Wha Ra

From the Good Ship R.Tucker Thompson, way inside the Bay at Toretore on the end of Te Wahapu Peninsula. Full day after swim and duties, sail handling on score as the trainees hoisted mainsail, foresail and headsails for a quiet sail out to dump food scraps and settle into the rhythm of wind direction, strength and wave action. Pinder on the helm then Zeran, Jedi chilled aloft on the crosstrees, Paora out on the bowsprit, guitar on deck with wild waiata and laughter,  chore done head for a lunchtime anchor in Waewaetorea Passage, another cake, dishes complete and wetsuit sizing as the trainees in anticipation of a secret adventure headed to the tiny bay that conceals Taniwha Cave. A geological feature of weathering, solid basalt remains, a tunnel eroded by oceanic swells. Arriving at the entrance the trainees form a train and pass through the opening into darkness then rounding a short bend, light and a tame swell greets them into a sheltered lagoon environment. Laughter and nervous screams echo from the ceiling. Back to the ship for a deck shower and hot chocolate. Covenant refusing to use the ladder dragged himself up off the rubbing strake and over the rail. Resting time before setting the sails again in preparation for tomorrow. Cole and Tui man the topping lifts, Emma takes the reef lines off then moves to the Foresheet. Edina masters the peak halyard, Zeran the throat , Paora and Julina stand by the downhauls. Forward Covenant replaces the guitar with a halyard, Jedidah across the deck from him, Lexus follows the downhaul. Chastity busy coiling lines while Pinder on the helm directs proceedings, smooth operators day four. The passage back into the inner harbour saw Paora and Covenant singing from above, Cole and Jedi in deep Rubicks cube conversation as the camera passed around for posed photos and sunset shots. Just on dark we arrived in the lee of Toretore, sails lowered and stowed. Below decks dinner was warming the ship a quick class and then trainees discuss and organise the events for tomorrow.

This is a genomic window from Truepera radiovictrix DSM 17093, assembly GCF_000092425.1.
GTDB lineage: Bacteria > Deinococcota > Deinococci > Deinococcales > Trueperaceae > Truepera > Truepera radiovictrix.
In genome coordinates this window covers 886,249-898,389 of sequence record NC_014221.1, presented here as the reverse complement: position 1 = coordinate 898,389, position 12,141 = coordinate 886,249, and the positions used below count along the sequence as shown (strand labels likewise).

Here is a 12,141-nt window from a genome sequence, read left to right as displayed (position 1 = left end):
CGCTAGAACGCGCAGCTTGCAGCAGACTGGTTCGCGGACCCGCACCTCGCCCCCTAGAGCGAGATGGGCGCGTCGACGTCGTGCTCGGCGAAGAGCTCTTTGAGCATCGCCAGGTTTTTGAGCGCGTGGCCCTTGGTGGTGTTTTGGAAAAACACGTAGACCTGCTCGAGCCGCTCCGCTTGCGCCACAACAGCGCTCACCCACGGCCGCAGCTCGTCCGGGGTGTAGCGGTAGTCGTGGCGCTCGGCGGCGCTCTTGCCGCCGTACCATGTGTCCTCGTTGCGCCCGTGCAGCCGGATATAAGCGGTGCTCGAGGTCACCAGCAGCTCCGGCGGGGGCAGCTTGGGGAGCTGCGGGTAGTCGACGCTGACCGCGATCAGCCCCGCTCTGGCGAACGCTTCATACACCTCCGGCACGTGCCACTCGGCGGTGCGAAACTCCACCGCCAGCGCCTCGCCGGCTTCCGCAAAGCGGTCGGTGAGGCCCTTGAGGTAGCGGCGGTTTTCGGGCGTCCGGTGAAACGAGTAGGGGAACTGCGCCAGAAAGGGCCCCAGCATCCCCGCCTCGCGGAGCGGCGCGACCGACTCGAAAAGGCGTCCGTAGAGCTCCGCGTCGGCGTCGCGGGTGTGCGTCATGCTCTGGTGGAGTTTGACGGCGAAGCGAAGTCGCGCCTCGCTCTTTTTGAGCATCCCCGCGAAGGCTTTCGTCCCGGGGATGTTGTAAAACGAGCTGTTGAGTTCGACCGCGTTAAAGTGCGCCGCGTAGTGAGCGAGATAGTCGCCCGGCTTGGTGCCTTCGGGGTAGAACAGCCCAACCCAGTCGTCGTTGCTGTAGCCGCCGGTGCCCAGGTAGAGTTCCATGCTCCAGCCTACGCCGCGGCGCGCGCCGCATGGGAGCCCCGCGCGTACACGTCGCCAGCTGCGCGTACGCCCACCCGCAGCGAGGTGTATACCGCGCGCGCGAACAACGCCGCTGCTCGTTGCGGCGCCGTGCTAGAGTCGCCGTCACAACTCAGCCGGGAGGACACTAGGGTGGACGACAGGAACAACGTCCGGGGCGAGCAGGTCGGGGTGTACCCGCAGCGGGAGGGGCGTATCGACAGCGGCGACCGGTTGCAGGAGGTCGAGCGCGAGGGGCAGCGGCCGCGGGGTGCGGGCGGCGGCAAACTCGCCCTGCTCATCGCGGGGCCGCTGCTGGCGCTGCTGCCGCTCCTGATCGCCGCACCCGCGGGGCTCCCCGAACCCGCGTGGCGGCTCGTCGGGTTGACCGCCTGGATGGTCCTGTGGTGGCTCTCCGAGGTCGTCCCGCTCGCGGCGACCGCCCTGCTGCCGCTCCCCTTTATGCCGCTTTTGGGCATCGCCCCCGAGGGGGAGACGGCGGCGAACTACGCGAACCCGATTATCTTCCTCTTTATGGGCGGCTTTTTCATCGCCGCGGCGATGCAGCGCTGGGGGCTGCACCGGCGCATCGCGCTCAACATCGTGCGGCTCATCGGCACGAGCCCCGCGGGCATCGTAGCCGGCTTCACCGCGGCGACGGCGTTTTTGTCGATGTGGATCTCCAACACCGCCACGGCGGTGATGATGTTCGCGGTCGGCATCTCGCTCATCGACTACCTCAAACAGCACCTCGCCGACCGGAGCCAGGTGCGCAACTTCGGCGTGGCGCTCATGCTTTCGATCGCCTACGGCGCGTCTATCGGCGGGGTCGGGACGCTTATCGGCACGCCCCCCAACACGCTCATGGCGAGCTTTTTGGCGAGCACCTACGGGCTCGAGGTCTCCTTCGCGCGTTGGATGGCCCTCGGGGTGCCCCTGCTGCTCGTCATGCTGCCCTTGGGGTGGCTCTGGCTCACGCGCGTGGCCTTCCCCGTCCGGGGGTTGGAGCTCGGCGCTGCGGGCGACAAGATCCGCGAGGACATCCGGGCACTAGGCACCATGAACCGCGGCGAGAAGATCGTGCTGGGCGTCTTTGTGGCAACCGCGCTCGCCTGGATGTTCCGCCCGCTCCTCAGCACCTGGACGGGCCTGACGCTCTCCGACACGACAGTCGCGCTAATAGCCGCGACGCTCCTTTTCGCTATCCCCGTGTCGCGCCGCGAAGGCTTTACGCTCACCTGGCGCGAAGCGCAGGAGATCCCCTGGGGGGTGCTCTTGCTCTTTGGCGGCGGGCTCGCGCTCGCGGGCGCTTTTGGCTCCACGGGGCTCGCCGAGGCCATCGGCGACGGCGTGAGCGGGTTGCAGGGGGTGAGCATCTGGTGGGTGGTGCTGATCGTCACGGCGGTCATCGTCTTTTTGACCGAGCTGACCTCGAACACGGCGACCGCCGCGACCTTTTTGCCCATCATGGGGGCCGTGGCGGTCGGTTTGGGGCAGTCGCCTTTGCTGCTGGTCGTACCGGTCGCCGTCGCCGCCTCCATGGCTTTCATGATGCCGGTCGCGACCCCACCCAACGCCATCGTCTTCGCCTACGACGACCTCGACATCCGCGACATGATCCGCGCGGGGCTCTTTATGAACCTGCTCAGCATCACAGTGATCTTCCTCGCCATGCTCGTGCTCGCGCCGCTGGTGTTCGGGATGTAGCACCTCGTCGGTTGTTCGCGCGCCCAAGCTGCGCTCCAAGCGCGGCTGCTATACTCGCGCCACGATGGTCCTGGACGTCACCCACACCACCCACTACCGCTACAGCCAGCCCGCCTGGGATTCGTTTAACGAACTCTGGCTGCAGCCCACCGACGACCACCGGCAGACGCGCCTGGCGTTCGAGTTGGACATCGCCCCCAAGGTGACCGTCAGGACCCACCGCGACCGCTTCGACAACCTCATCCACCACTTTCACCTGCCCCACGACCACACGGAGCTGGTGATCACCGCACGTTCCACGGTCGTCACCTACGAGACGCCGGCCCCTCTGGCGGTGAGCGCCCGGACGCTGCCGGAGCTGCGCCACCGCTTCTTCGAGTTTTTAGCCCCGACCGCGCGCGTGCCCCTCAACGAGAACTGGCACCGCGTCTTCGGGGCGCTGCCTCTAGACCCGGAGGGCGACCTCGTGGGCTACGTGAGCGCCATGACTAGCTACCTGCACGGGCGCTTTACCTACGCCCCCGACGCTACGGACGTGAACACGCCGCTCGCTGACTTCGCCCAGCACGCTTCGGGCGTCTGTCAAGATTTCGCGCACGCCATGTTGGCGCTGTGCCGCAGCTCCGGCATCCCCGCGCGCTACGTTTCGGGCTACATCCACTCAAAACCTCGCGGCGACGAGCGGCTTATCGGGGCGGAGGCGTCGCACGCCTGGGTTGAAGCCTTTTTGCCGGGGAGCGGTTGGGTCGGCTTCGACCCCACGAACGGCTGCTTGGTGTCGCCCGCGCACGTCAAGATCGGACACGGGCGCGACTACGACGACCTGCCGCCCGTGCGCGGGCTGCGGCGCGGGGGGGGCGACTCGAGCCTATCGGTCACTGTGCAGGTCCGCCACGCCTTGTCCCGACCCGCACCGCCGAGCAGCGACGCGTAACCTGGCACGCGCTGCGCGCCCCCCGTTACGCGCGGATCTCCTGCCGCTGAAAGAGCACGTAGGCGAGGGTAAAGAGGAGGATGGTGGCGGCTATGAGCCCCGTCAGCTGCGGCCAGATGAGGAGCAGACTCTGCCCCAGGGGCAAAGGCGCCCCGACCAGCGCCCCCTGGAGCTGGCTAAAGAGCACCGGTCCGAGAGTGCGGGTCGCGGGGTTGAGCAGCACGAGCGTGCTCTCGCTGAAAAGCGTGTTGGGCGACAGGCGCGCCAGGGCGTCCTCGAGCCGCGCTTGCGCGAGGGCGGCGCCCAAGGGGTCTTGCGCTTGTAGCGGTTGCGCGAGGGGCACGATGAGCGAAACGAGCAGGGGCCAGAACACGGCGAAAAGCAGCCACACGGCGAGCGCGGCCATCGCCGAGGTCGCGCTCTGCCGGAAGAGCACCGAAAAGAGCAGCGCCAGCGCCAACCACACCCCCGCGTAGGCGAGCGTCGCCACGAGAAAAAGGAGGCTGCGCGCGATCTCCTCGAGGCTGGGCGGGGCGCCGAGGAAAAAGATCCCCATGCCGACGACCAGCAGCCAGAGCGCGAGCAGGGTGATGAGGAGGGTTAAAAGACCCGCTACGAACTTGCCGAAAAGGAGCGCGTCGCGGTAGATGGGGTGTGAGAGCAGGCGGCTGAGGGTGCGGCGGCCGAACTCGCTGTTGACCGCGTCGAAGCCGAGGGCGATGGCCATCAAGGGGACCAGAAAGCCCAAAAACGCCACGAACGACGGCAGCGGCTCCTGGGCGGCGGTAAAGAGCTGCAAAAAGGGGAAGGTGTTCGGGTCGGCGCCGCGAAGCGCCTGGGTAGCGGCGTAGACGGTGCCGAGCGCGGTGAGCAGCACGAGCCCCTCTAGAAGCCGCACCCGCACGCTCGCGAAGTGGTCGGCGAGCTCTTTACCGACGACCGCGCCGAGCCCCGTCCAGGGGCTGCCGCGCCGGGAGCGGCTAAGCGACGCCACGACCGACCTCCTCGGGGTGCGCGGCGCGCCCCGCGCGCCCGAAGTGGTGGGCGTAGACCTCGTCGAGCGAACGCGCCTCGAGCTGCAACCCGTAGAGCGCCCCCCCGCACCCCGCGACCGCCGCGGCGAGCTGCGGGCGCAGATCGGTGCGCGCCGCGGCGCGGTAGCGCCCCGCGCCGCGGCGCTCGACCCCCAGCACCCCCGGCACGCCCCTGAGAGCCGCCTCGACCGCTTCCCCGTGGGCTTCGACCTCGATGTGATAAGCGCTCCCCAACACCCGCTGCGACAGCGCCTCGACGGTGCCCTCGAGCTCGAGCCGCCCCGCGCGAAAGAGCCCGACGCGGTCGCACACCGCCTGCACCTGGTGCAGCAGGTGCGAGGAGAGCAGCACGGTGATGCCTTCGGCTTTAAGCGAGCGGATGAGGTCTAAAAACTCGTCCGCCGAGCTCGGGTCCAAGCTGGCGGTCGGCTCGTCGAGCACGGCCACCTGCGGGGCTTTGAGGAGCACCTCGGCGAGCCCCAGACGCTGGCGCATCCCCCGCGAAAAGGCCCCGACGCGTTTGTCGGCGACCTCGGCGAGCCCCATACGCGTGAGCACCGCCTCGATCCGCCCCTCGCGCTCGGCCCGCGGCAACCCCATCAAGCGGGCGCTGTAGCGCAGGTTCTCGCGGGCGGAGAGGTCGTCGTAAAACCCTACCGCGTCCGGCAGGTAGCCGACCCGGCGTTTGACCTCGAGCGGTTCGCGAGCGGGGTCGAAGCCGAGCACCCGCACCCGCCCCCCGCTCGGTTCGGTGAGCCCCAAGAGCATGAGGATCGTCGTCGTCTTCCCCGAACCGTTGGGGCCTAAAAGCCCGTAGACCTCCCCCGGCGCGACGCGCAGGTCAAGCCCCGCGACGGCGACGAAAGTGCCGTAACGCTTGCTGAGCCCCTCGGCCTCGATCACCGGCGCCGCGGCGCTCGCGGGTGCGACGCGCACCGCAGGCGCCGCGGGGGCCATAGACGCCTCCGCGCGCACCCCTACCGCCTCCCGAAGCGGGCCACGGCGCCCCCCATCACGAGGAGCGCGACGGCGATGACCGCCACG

Ma te wa